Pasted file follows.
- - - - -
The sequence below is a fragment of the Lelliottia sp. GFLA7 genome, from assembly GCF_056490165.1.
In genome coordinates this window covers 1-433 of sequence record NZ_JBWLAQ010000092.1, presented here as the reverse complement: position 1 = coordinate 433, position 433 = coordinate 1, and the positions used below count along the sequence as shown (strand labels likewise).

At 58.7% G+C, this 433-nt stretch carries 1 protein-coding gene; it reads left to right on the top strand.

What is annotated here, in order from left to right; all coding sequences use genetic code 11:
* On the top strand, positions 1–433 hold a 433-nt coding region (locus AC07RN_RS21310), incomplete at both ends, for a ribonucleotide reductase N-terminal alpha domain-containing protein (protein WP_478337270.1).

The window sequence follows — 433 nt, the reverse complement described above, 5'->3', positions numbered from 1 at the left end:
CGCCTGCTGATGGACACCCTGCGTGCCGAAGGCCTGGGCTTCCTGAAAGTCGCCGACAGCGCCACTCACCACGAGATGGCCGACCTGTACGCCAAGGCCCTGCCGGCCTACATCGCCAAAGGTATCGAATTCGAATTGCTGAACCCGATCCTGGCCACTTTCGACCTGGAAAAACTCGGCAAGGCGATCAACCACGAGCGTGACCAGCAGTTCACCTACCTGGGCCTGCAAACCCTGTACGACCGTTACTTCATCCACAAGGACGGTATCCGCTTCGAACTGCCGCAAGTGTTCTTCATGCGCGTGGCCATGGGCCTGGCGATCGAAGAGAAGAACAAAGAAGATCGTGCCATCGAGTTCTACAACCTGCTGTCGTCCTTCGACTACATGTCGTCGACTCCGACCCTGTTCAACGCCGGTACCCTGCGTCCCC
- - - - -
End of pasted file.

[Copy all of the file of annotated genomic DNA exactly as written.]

The sequence below is a fragment of the Lelliottia sp. GFLA7 genome, from assembly GCF_056490165.1.
In genome coordinates this window covers 1-433 of sequence record NZ_JBWLAQ010000092.1, presented here as the reverse complement: position 1 = coordinate 433, position 433 = coordinate 1, and the positions used below count along the sequence as shown (strand labels likewise).

At 58.7% G+C, this 433-nt stretch carries 1 protein-coding gene; it reads left to right on the top strand.

What is annotated here, in order from left to right; all coding sequences use genetic code 11:
* On the top strand, positions 1–433 hold a 433-nt coding region (locus AC07RN_RS21310), incomplete at both ends, for a ribonucleotide reductase N-terminal alpha domain-containing protein (protein WP_478337270.1).

The window sequence follows — 433 nt, the reverse complement described above, 5'->3', positions numbered from 1 at the left end:
CGCCTGCTGATGGACACCCTGCGTGCCGAAGGCCTGGGCTTCCTGAAAGTCGCCGACAGCGCCACTCACCACGAGATGGCCGACCTGTACGCCAAGGCCCTGCCGGCCTACATCGCCAAAGGTATCGAATTCGAATTGCTGAACCCGATCCTGGCCACTTTCGACCTGGAAAAACTCGGCAAGGCGATCAACCACGAGCGTGACCAGCAGTTCACCTACCTGGGCCTGCAAACCCTGTACGACCGTTACTTCATCCACAAGGACGGTATCCGCTTCGAACTGCCGCAAGTGTTCTTCATGCGCGTGGCCATGGGCCTGGCGATCGAAGAGAAGAACAAAGAAGATCGTGCCATCGAGTTCTACAACCTGCTGTCGTCCTTCGACTACATGTCGTCGACTCCGACCCTGTTCAACGCCGGTACCCTGCGTCCCC